Having said that, you can run DDL triggers, while it may be more automated, it is harder to track and trace...

-- create a log table to record all DDL events
CREATE TABLE ddl_log (ChangedOn datetime, ChangedBy nvarchar(100), Event nvarchar(100), TSQL nvarchar(2000));
-- create a DDL trigger on this database
   DECLARE @data XML
   SET @data = EVENTDATA()
   INSERT ddl_log (ChangedOn, ChangedBy, Event, TSQL) 
   VALUES (GETDATE(), CONVERT(nvarchar(100), CURRENT_USER), @data.value('(/EVENT_INSTANCE/EventType)[1]', 'nvarchar(100)'), @data.value('(/EVENT_INSTANCE/TSQLCommand)[1]', 'nvarchar(2000)') ) ;
--Test the trigger
CREATE TABLE TestTable (a int);
ALTER TABLE testtable add b varchar(100);
CREATE VIEW vw_testtable as
SELECT * from testtable
ALTER view vw_testtable as
select a,b from testtable
CREATE procedure usp_get_testtable(@a int)
   select * from testtable where a = isnull(@a,a)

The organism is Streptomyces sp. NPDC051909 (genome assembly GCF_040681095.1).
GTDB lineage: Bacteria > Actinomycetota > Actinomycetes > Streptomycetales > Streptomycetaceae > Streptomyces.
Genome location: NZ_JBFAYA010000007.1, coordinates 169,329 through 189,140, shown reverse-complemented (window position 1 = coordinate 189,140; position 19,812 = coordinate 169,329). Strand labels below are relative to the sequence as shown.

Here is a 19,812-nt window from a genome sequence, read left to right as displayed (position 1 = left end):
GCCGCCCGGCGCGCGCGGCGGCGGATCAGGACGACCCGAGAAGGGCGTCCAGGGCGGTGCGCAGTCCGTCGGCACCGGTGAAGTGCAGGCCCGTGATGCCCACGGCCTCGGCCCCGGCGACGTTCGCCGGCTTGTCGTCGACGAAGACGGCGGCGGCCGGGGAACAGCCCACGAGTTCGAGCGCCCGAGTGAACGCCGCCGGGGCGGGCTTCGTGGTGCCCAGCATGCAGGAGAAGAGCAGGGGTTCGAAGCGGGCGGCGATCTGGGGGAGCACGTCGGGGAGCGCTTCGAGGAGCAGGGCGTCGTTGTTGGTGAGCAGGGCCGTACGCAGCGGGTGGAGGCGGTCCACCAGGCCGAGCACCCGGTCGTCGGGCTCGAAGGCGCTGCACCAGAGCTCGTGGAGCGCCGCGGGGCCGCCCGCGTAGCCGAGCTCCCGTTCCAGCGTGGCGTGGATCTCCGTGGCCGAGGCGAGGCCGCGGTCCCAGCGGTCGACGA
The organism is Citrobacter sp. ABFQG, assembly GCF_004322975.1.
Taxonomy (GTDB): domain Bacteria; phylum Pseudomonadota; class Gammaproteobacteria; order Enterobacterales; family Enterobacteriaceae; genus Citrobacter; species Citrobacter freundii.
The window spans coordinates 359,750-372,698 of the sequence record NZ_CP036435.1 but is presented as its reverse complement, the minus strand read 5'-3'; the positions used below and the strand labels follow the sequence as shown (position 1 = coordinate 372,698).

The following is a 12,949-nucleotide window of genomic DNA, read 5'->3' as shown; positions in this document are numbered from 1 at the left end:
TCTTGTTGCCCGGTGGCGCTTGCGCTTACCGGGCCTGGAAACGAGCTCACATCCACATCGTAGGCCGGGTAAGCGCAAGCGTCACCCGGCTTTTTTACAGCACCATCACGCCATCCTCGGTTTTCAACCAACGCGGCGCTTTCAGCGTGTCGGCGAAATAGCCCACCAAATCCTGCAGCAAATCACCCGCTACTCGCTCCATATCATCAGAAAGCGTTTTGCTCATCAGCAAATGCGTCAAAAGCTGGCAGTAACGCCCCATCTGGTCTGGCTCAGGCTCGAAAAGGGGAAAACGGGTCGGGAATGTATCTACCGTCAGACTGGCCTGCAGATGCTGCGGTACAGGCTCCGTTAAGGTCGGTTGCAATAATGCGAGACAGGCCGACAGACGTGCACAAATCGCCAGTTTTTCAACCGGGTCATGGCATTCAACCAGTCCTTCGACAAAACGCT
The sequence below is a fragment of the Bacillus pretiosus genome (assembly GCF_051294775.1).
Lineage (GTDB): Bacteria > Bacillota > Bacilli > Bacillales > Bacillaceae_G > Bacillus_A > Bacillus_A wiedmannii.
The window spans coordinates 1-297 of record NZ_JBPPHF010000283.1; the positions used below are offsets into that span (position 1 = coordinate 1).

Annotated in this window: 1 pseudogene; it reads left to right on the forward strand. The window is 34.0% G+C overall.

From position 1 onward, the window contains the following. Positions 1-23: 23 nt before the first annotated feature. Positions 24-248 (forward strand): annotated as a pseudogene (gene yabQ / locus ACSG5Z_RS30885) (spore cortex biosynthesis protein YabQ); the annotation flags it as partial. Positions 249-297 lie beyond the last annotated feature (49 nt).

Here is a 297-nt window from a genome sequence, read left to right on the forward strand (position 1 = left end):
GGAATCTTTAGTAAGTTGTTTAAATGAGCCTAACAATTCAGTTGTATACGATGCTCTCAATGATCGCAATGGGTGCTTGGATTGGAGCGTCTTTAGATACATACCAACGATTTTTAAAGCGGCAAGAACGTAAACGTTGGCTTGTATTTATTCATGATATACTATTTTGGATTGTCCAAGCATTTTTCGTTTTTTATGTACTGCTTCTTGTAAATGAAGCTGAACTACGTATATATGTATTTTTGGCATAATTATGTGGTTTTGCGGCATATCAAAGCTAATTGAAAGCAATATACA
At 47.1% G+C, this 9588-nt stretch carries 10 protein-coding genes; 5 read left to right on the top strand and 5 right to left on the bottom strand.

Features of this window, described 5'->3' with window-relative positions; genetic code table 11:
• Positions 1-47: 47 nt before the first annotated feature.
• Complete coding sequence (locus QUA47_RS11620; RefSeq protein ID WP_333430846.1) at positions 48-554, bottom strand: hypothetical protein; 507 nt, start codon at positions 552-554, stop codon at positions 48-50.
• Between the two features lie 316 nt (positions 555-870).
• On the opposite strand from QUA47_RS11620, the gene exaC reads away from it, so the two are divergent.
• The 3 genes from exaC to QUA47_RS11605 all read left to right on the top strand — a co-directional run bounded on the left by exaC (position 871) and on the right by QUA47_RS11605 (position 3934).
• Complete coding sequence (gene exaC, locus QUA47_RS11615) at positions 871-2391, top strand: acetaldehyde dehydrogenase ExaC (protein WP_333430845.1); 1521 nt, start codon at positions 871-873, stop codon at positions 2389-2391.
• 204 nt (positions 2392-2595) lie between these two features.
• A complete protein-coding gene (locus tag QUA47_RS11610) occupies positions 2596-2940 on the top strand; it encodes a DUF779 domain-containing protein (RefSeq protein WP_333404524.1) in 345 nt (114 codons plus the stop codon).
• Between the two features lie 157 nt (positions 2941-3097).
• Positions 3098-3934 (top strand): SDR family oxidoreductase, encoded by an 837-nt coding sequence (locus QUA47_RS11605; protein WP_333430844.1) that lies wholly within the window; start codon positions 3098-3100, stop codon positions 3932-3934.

-- now tidy up example DDL activities
DROP VIEW vw_testtable;
DROP procedure usp_get_testtable;
DROP TABLE TestTable ;
-- now let us look at what was logged...
SELECT * FROM ddl_log ;
-- finish tidy up of our testing...
DROP Table ddl_log 

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Expert Comment

by:Mark Wills
ID: 24339688
Oh, forgot one important thing... DDL triggers capture stuff AFTER they have happened - so can sometimes be a case of "yep, that is what killed the machine" rather than preventing nasties before they happen....

Author Comment

ID: 24339798

That is certainly a lot of information to take in.  I really appreciate your guys' insight to this situation.  As I'm not exactly a DBA by trade a lot of this stuff seems a bit over my head, but I've definitely got some good starting points for researching a solution that could work for our development process.  Our actual process is still in its infancy stage though, as we've previously relied solely on cowboy coding and all the 'perks' that go along with it.  

Thanks for all your help,

LVL 51

Expert Comment

by:Mark Wills
ID: 24339963
Mike, it has been a pleasure, and good to be thinking like this whilst still in its infancy stage. Easier to start with a few new rules than to break old bad habits :)